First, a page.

Place:Somerford Booths, Cheshire, England

NameSomerford Booths
Alt namesWornish Nooksource: from redirect
Newsbanksource: from redirect
TypeTownship, Civil parish
Coordinates53.183°N 2.25°W
Located inCheshire, England
See alsoAstbury, Cheshire, Englandancient parish of which it was a township
Macclesfield Hundred, Cheshire, Englandhundred in which it was located
Congleton Rural, Cheshire, Englandrural district in which it was located 1894-1974
Congleton District, Cheshire, Englanddistrict municipality covering the area 1974-2009
Cheshire East District, Cheshire, Englanddistrict municipality and unitary authority covering the area since 2009
source: Family History Library Catalog
the following text is based on an article in Wikipedia

Somerford Booths is a small civil parish in the unitary authority of Cheshire East and the ceremonial county of Cheshire, England. In the UK census of 2001 it was recorded as having a population of 175. The civil parish holds a parish council meeting under a grouping scheme with the civil parish of Hulme Walfield, and so it is consequently called Hulme Walfield & Somerford Booths Parish Council. The parish is small and now consists of scattered farms and small groupings of houses, including the hamlets of Newsbank and Wornish Nook.

Somerford Booths was a township in Astbury ancient parish which became a civil parish in 1866. The population was 250 in 1801, 274 in 1851, 195 in 1901 and 160 in 1951. (Source: GENUKI) which states Somerford Booths was part of Northwich Hundred.

Research Tips

  • The GENUKI and UKBMD pages on Cheshire and its parishes point to many other sources of information on places within the county. The many small parishes and townships that existed before 1866 are treated individually as well as the larger towns and conurbations.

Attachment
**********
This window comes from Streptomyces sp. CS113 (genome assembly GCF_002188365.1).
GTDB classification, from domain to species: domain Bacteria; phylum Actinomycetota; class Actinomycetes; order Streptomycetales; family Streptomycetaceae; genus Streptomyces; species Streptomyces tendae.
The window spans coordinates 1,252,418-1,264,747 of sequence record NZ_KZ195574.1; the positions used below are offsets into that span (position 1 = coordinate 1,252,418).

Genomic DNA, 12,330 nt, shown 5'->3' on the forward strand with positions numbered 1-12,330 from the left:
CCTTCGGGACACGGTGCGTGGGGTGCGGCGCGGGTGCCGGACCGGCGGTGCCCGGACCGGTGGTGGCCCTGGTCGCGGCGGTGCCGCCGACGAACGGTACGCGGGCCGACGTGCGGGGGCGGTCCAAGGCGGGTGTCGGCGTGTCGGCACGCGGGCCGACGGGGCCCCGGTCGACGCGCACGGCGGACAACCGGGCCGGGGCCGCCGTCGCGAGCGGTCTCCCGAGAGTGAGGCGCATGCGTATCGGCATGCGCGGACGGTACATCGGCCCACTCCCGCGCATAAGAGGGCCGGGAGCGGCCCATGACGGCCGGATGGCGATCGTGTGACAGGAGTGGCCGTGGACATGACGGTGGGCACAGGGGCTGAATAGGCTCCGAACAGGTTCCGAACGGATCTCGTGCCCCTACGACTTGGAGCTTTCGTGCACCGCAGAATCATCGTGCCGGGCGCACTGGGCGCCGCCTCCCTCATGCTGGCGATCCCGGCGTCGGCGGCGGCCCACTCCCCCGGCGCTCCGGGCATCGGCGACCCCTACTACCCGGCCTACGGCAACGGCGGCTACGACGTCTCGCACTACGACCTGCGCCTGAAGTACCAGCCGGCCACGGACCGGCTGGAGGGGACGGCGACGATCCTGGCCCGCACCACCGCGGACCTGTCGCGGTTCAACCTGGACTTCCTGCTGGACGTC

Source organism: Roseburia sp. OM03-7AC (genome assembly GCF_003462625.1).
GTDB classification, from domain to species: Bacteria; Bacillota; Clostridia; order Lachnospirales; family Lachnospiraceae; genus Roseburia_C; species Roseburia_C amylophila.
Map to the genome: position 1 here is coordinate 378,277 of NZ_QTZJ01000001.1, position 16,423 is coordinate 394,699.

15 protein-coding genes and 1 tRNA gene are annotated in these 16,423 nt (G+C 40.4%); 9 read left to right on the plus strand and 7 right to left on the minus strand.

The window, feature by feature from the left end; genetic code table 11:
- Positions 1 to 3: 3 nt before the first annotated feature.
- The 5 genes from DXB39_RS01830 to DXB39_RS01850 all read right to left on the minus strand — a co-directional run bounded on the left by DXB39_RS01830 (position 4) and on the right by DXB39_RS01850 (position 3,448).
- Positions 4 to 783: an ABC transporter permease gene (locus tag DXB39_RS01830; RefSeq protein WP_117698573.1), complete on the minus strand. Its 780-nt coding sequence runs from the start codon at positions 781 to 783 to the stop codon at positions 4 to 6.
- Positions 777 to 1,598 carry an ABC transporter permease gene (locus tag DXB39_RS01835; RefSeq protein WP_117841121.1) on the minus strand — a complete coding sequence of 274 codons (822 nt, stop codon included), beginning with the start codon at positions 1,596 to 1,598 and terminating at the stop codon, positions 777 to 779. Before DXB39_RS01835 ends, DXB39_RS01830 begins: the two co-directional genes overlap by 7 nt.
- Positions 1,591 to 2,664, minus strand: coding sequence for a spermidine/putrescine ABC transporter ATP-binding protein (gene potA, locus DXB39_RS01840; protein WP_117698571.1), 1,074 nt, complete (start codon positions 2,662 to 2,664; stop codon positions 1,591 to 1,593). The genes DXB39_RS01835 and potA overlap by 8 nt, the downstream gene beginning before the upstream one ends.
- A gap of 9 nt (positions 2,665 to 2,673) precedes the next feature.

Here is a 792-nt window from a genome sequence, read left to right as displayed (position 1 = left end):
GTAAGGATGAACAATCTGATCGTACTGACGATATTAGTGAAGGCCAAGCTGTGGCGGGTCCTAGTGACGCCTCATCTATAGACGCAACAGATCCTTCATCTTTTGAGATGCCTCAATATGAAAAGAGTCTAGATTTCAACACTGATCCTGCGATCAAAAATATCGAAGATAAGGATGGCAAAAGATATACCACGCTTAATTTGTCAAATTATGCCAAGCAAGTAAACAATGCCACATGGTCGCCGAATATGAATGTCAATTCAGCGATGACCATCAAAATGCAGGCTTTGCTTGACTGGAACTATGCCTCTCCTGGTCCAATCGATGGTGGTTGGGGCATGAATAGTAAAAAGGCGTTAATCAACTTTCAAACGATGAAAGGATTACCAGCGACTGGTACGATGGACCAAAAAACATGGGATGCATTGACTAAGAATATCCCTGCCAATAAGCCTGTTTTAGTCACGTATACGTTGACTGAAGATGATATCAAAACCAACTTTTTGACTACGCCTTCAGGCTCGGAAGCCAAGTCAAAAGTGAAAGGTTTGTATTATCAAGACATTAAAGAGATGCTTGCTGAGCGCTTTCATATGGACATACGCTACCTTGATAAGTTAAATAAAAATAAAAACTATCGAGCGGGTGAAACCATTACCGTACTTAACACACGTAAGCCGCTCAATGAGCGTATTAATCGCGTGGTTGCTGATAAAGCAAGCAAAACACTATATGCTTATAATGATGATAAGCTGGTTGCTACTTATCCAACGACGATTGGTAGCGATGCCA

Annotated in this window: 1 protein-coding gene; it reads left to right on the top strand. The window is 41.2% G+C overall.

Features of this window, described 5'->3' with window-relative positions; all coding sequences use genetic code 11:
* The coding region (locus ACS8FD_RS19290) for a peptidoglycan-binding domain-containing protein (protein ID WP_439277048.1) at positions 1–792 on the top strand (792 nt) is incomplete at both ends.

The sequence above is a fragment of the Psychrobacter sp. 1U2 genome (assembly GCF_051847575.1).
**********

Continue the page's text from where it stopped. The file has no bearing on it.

• A Vision of Britain through Time provides a series of maps from the Ordnance Survey illustrating the towns and villages of Cheshire and also the borders between parishes. The following group of maps provide views of the county at various dates, illustrating the changes in administrative structure.
  • Cheshire Archives and Local Studies have organized a facility to compare 19th century maps (including tithe maps circa 1830) with modern Ordnance Survey maps. These are available for every civil parish. The detail is very magnified and it is difficult to read any placenames on the older maps. Cheshire Archives and Local Studies are the local keepers of historical material for the county.

This page uses content from the English Wikipedia. The original content was at Somerford Booths. The list of authors can be seen in the page history. As with WeRelate, the content of Wikipedia is available under the Creative Commons Attribution/Share-Alike License.